October 9, 2018 11:41 pm Published by Leave your thoughts

Developer: Elden Pixels

Publisher: Elden Pixels

Platform: Nintendo Switch (eShop)

Category: Platformer & Adventure

Release Date: September 27, 2018 (EU & NA)

 

 

 

The trend of ‘8-bit’ style games is still going strong, for it continues with Alwa’s Awakening on Nintendo Switch.  

Alwa's Awakening switch review

Developed by Eden Pixels and first released on Steam in February of 2017, it involves the character of Zoe, who arrives in the land of Alwa from another world, to free it from the infestation of evil monsters and other enemies, while armed with a staff. It was released to the Nintendo Switch at the end of last month, where Eden Pixels say it has already outsold the release of the PC version from 18 months ago. An incredible feat But sales aren’t everything. Does it match up to the gameplay? Almost.

As soon as I started playing the game, I felt as though I was playing an extension of Link’s Awakening, the first Zelda game from the Game Boy. The 2D-style felt like an expansion of Link’s Awakening 2D levels, and so right away it felt right at home for me. You explore the many rooms that the game offers, and while there’s plenty, you can get lost quite easily.

There is a map that you can fire up at any time, but it’s not the most helpful. This could have had a bit more detail and slight hints as to where to go next, but it’s as simple as a 2D NES map can be. Throughout Alwa’s Awakening, you also encounter enemies that look very inspired from the classic Castlevania games, where some can run into you, or shoot balls of fire. Not in the Jerry Lewis style but plenty in the trying-to-kill-you style.

There’s also a save-game feature where you have to swipe at a pot to generate a fire, and your progress is saved. That’s fine, it does the job, but you can feel sometimes that you’re hoping for the next save point soon, after everything you’ve collected and defeated. One more hit for instance, and you’re brought back to the main screen. It can be frustrating and gives the impression that the developers were influenced ‘too much’ by the NES era.

Sometimes you will need to acquire certain items which can lead to doors and new areas being unlocked, which may lead into you backtracking a few times. But the game does this in a way that you really don’t mind, and you don’t feel frustrated unlike other games’ attempts in this regard. Except for the bosses, but more on that soon.

Eventually, you will come across three magic attacks. One is the ability to summon a green block, which will give you access to ledges previously blocked. Another is a bubble, whereby standing on one will allow you to float in the air, and will actually lead you into unexpected shortcuts you didn’t think existed, as I found out many times. This ability actually reminded me of a level in Toe Jam & Earl: Panic on Funkotron, the Mega Drive game where you had to balance on a few bubbles.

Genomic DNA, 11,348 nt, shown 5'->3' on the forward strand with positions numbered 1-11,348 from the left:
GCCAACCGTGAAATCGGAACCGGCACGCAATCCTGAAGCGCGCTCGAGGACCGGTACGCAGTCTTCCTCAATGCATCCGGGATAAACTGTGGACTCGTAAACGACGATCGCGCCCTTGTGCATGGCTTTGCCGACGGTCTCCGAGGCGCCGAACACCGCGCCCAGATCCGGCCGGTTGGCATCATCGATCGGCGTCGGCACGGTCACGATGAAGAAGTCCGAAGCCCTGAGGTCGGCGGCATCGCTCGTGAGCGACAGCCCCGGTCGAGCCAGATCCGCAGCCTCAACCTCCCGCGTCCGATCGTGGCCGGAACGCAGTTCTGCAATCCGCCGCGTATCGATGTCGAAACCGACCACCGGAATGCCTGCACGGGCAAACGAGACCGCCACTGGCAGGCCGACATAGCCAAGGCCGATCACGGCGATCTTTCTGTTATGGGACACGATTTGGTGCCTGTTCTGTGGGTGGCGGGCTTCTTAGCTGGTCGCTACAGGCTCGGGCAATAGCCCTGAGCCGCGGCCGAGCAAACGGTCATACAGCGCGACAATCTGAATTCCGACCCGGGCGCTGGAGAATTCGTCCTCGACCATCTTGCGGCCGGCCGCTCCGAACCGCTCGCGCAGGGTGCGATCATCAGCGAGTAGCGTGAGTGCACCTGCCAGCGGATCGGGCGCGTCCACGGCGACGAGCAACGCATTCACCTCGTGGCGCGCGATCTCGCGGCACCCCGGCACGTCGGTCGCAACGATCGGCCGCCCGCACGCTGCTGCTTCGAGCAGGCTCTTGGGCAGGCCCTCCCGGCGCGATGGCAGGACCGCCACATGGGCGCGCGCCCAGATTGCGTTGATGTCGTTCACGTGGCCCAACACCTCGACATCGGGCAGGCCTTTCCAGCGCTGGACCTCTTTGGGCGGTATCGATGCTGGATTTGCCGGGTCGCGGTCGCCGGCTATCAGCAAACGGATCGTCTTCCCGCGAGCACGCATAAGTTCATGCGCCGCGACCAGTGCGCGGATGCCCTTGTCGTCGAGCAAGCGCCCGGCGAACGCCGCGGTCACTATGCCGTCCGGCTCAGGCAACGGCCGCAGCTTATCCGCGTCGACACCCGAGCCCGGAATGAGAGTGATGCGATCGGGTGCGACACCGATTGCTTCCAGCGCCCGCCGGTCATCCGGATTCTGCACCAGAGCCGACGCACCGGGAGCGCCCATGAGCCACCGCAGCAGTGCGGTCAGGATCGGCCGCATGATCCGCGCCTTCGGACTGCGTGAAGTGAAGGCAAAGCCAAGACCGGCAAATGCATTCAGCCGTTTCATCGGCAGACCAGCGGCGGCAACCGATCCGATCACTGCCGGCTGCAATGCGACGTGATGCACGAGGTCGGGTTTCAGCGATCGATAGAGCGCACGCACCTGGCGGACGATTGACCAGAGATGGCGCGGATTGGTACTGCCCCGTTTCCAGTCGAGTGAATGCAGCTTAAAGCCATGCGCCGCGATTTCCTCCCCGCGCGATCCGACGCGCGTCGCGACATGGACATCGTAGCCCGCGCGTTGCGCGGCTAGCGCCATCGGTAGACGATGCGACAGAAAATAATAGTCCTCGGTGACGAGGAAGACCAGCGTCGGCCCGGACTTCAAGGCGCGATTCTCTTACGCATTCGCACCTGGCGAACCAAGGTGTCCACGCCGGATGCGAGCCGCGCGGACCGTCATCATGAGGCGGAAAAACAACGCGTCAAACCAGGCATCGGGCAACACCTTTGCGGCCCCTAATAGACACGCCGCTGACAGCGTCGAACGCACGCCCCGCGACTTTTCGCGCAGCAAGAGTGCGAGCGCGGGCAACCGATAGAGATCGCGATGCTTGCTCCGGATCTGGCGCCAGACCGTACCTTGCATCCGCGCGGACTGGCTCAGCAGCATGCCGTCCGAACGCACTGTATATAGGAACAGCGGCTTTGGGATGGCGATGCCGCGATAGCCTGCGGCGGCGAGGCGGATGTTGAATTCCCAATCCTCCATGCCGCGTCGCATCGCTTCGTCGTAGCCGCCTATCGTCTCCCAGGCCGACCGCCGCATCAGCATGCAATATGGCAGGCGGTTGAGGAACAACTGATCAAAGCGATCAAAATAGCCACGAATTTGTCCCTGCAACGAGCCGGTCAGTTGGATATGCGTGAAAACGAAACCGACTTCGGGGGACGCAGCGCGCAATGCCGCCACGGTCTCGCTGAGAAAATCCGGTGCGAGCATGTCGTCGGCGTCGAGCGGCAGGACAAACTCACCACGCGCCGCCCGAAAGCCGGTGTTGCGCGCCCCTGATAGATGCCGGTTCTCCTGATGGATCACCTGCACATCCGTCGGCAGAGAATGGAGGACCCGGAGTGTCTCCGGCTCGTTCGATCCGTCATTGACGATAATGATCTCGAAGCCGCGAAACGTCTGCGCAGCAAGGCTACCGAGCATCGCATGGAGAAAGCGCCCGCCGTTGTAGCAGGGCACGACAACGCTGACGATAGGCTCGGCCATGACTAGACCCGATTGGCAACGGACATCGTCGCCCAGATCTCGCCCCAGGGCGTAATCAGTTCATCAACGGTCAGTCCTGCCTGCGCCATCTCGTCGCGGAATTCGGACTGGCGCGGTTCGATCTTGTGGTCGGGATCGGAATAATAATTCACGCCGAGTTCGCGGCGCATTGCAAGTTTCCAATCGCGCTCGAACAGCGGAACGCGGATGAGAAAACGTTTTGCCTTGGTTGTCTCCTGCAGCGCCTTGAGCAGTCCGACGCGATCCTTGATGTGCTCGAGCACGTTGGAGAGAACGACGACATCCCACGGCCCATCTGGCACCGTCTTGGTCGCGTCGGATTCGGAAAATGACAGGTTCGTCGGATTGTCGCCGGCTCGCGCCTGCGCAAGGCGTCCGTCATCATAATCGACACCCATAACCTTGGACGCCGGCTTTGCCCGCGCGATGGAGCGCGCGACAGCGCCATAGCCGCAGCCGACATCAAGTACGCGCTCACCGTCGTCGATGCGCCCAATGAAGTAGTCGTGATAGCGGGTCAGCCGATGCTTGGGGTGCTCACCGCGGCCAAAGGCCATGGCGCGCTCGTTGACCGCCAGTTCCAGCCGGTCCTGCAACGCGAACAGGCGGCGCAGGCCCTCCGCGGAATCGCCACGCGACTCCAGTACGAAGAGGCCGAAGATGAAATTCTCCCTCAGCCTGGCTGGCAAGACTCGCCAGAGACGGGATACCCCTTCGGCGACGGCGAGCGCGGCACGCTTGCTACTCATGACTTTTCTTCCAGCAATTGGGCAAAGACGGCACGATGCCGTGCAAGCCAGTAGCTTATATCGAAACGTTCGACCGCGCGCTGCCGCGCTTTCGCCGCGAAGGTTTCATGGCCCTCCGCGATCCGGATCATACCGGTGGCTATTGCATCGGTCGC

Finally, the lightning strike is, a lightning strike surprisingly, where you can fire it to any unsuspecting enemies. These are all great, but you will find yourself at mercy with the little health you’re given throughout the game. Three strikes and its game over, where the screen will lovingly show you your present death count so far. It took me 4 attempts to defeat the first two bosses.

What also didn’t help, was that the game spawns you back to the ‘save game’ area. This is the one point of the game’s backtracking that I didn’t like. In Zelda, this is remedied by the fact that the enemies and traps between the checkpoint and the boss are cleared, because you’ve already defeated them. But here, if you get hit, you’re already a ‘heart’ down for the boss.

Apart from this, the bosses are varied and they can test your timings when they start to fire attack at you. The game is a fun ride from start to finish, but there are a couple things I wanted to highlight. The soundtrack by Robert Krees is very well done, who really harkens the 8-Bit style throughout the game.

Every theme, whether that’s at the start of the game, or even the title, right until the bosses, the tracks make you want to progress further, just to hear what else the music will bring. Really stellar and it’s a shame there’s no way of playing different music throughout in a ‘New Game Plus’ style mode.

The instruction manual is amazing. I say that because the artwork again reminds me of my manual of Links Awakening, where it would not only give you a run through of the game’s icons and enemies, but the art really gives off a great charm, with some Nintendo-inspired icons and a ‘Notes’ section to really hit it home.

 

Conclusion:

Alwa’s Awakening is a great game, and again it’s one of those entries that makes it look like it was made for the Switch. I feel as though it’s late to the game by releasing on another console, 18 months after the Steam release, and if it was out this time last year, Eden Pixels may have seen even more sales to benefit them. But they’re a small indie team, and it’s just one of those things.

The style borrows a lot of NES-inspired attributes, from the graphics and sound, but it does seem to borrow too much, such as the save-game feature, and the backtracking when it comes to the bosses. I feel as though the game isn’t quite done yet for Eden Pixels. I can see an expansion release to the game, or a Super-Nintendo inspired sequel, but for now, the longevity of the game and its hundreds of rooms will keep you going on your work-commute for the rest of the year.

 

THE VERDICT: 8/10

Recommended

 

*Review Key Provided by Eden Pixels

 

 

Should you wish to check out another of our reviews, you can do so by clicking here.

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This post was written by Daryl

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